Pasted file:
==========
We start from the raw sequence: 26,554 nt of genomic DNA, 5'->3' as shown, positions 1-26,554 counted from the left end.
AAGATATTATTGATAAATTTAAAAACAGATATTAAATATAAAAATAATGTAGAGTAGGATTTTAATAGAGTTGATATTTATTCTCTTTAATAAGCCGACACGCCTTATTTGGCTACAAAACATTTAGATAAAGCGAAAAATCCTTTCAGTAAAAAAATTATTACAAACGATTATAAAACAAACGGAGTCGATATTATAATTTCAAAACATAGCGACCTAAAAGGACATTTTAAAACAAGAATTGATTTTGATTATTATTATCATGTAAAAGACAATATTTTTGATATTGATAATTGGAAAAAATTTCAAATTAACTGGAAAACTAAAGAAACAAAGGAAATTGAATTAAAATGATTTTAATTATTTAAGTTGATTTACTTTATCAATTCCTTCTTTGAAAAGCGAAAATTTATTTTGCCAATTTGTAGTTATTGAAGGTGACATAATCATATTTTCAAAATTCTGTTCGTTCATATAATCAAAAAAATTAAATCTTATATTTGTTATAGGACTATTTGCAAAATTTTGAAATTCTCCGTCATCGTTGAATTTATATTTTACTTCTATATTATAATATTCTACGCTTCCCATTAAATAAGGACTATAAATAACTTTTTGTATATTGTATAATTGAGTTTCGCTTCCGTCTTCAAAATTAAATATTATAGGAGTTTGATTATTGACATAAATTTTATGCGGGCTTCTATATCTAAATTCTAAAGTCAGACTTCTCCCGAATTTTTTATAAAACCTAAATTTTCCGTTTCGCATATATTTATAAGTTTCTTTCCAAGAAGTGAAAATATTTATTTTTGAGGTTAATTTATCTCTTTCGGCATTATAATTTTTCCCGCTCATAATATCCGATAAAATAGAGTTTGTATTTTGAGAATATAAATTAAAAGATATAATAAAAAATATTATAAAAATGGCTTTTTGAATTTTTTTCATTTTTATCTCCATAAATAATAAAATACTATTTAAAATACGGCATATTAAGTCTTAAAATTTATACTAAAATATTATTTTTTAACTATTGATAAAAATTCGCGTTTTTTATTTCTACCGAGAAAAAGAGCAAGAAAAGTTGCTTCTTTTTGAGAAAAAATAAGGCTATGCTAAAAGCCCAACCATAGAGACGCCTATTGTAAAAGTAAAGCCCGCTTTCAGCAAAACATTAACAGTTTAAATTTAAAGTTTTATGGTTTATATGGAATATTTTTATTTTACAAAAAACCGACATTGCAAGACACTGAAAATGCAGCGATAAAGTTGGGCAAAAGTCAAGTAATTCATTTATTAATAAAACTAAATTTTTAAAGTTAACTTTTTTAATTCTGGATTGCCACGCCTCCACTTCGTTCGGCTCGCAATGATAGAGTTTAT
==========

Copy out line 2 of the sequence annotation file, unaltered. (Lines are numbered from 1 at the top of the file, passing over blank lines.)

AAGATATTATTGATAAATTTAAAAACAGATATTAAATATAAAAATAATGTAGAGTAGGATTTTAATAGAGTTGATATTTATTCTCTTTAATAAGCCGACACGCCTTATTTGGCTACAAAACATTTAGATAAAGCGAAAAATCCTTTCAGTAAAAAAATTATTACAAACGATTATAAAACAAACGGAGTCGATATTATAATTTCAAAACATAGCGACCTAAAAGGACATTTTAAAACAAGAATTGATTTTGATTATTATTATCATGTAAAAGACAATATTTTTGATATTGATAATTGGAAAAAATTTCAAATTAACTGGAAAACTAAAGAAACAAAGGAAATTGAATTAAAATGATTTTAATTATTTAAGTTGATTTACTTTATCAATTCCTTCTTTGAAAAGCGAAAATTTATTTTGCCAATTTGTAGTTATTGAAGGTGACATAATCATATTTTCAAAATTCTGTTCGTTCATATAATCAAAAAAATTAAATCTTATATTTGTTATAGGACTATTTGCAAAATTTTGAAATTCTCCGTCATCGTTGAATTTATATTTTACTTCTATATTATAATATTCTACGCTTCCCATTAAATAAGGACTATAAATAACTTTTTGTATATTGTATAATTGAGTTTCGCTTCCGTCTTCAAAATTAAATATTATAGGAGTTTGATTATTGACATAAATTTTATGCGGGCTTCTATATCTAAATTCTAAAGTCAGACTTCTCCCGAATTTTTTATAAAACCTAAATTTTCCGTTTCGCATATATTTATAAGTTTCTTTCCAAGAAGTGAAAATATTTATTTTTGAGGTTAATTTATCTCTTTCGGCATTATAATTTTTCCCGCTCATAATATCCGATAAAATAGAGTTTGTATTTTGAGAATATAAATTAAAAGATATAATAAAAAATATTATAAAAATGGCTTTTTGAATTTTTTTCATTTTTATCTCCATAAATAATAAAATACTATTTAAAATACGGCATATTAAGTCTTAAAATTTATACTAAAATATTATTTTTTAACTATTGATAAAAATTCGCGTTTTTTATTTCTACCGAGAAAAAGAGCAAGAAAAGTTGCTTCTTTTTGAGAAAAAATAAGGCTATGCTAAAAGCCCAACCATAGAGACGCCTATTGTAAAAGTAAAGCCCGCTTTCAGCAAAACATTAACAGTTTAAATTTAAAGTTTTATGGTTTATATGGAATATTTTTATTTTACAAAAAACCGACATTGCAAGACACTGAAAATGCAGCGATAAAGTTGGGCAAAAGTCAAGTAATTCATTTATTAATAAAACTAAATTTTTAAAGTTAACTTTTTTAATTCTGGATTGCCACGCCTCCACTTCGTTCGGCTCGCAATGATAGAGTTTAT